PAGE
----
Trachta notes, for example, that there are situations in which both the relocating employee and the employee’s partner work for the same organization. The question for the employer, she says, is whether to provide relocation assistance to the partner or to try to find the partner a job with the company at the new location. If the employer finds the partner a job within the organization, it’s most common for relocation benefits to apply to only one of the employees, not both—though both end up getting moved by the employer, as a couple.
Relocation specialists’ suggestions on handling nonspouse relocation benefits include tailoring benefits to meet the employee’s and partner’s particular needs; offering a flat dollar amount to all relocating employees, to spend as needed; and keeping relocation policies flexible so that managers and HR professionals can do whatever is needed to help employees transfer.
Dittman advises, “Listen to your employees—and listen and listen and listen.” Employees and their partners may need something different from what’s on the employer’s official list of relocation help.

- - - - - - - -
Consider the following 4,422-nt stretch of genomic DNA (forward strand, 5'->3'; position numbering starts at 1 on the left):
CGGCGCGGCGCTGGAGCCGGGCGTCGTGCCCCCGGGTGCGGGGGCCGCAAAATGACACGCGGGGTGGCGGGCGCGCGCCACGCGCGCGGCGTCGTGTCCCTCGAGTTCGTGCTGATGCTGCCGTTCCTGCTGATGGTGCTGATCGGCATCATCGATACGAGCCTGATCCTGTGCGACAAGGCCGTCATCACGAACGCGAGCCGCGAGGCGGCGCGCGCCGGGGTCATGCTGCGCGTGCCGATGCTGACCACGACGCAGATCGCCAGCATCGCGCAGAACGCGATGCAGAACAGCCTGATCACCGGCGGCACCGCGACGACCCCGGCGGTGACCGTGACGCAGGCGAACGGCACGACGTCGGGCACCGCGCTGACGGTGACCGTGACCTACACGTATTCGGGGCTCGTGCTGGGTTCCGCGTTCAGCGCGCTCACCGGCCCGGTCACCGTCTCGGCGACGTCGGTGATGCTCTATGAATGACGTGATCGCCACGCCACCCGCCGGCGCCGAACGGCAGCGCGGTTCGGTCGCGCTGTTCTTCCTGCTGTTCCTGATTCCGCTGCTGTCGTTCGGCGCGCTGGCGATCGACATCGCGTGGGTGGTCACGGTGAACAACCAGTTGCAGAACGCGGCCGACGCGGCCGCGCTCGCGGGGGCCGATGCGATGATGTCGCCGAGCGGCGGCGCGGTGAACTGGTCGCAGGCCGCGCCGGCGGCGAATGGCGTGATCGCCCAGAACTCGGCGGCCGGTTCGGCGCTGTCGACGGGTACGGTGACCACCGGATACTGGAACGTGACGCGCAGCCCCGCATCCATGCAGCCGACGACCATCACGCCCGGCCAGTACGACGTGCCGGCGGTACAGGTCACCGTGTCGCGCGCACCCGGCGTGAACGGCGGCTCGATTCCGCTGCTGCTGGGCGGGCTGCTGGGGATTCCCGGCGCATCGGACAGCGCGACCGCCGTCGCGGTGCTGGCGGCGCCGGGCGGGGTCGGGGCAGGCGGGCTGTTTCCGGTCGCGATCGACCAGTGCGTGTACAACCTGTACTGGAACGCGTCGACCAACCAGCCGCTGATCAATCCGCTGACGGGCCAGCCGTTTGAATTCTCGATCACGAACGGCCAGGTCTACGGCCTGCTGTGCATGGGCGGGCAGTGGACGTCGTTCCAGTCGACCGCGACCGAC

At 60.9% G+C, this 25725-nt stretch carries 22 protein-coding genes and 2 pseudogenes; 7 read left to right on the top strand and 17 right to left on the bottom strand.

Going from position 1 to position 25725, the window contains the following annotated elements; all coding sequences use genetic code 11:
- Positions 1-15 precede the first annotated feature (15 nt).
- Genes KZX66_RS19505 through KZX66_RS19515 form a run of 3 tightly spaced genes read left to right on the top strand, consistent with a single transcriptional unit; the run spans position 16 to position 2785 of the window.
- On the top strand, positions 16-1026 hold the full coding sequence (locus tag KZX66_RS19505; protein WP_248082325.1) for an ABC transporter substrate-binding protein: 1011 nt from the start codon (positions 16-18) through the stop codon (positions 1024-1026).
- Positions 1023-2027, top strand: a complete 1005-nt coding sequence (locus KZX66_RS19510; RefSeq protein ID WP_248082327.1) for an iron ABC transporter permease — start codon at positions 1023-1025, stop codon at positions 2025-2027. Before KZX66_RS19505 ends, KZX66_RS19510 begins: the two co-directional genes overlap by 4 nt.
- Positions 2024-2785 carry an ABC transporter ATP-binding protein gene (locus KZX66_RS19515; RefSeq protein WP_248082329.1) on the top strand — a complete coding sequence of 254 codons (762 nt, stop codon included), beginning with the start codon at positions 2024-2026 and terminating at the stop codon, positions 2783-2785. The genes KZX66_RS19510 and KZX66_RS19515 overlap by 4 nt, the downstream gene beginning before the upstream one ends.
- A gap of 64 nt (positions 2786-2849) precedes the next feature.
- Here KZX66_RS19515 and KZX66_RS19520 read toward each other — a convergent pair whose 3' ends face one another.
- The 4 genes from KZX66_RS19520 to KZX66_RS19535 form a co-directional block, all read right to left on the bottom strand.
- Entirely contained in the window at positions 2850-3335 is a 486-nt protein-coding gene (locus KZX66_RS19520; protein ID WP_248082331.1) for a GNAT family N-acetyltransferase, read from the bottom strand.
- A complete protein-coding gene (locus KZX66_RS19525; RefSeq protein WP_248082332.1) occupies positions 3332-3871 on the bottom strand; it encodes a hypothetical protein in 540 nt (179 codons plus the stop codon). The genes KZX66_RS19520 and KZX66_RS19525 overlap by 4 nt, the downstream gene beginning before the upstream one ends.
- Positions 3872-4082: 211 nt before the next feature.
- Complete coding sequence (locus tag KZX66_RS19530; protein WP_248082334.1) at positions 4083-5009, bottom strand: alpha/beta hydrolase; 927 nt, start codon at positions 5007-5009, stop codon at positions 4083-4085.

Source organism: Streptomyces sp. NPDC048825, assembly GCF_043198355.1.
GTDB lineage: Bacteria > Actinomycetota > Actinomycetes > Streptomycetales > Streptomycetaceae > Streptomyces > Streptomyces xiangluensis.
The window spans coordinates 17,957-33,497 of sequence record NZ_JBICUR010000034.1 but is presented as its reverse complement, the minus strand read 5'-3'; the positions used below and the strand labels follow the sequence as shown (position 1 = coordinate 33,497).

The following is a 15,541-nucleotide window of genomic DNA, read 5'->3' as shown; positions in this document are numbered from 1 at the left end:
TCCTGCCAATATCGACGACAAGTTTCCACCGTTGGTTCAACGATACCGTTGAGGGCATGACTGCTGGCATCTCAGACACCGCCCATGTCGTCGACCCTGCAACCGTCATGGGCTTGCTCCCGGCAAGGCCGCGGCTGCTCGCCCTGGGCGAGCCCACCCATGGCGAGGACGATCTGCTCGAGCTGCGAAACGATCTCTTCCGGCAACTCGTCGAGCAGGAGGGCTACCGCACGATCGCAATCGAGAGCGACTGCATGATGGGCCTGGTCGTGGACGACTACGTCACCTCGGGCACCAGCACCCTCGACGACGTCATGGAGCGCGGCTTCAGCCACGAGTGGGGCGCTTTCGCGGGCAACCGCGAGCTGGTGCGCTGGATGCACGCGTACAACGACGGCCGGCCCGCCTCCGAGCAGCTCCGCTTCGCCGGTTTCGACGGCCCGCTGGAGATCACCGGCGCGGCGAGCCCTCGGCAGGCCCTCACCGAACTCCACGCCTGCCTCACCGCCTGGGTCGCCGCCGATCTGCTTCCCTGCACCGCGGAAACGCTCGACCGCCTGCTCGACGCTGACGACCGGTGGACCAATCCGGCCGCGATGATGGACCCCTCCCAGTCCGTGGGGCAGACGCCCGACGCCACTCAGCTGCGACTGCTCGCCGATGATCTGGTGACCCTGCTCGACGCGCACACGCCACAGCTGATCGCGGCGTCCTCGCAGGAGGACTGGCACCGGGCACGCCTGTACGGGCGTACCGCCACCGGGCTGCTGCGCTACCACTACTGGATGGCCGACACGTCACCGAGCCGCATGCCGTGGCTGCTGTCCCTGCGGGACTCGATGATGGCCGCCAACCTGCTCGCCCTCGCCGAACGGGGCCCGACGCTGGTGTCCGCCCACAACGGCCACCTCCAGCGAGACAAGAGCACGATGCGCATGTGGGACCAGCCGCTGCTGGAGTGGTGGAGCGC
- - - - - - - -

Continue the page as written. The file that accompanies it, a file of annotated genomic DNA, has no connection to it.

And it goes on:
Dittman points out that it’s often possible to make trade-offs in benefits provided, based on individual needs. For example, the transferee’s partner may not need career coaching or assistance in finding a job, but may want the employer to help move personal items or assist with finding child care at the new location.
Some employers, however, might want to avoid making special arrangements for individual cases. “A struggle that a company and HR always has is, ‘How much do we get involved in the personal lives of our employees?’ ” says Darrow.
One solution: Offer signing bonuses or lump-sum relocation packages. Darrow says a company may want to tell the employee, “ ‘Here’s $5,000. You do whatever you want with that.’ That way, a company, over time and over multitudes of candidates, can be fairly consistent. There are so many unique needs out there that it’s hard to meet those unique needs and at the same time be fair and consistent with everyone. That’s why, personally, I love the flat-fee model.”
Mossmann says flat fees are popular with employers. In addition, he says, there is usually a certain amount of flexibility within policies. “Companies will make a general statement that defines the family and then outline the general kinds of benefits provided to the accompanying partner. You do see some flexibility there.”
Mossmann advises leaving policies general to allow flexibility, which is a plus for program managers. “Quite frankly, on a day-to-day basis, this is an area where program administrators take some liberty to accomplish whatever is possible. So you’ll see program managers making judgment decisions about what’s possible, but within the realm of policy.”
Lin Grensing-Pophal, SPHR, is a Wisconsin-based business journalist with HR consulting experience in employee communication, training and management issues. She is the author of Human Resource Essentials: Your Guide to Starting and Running the HR Function (SHRM, 2002).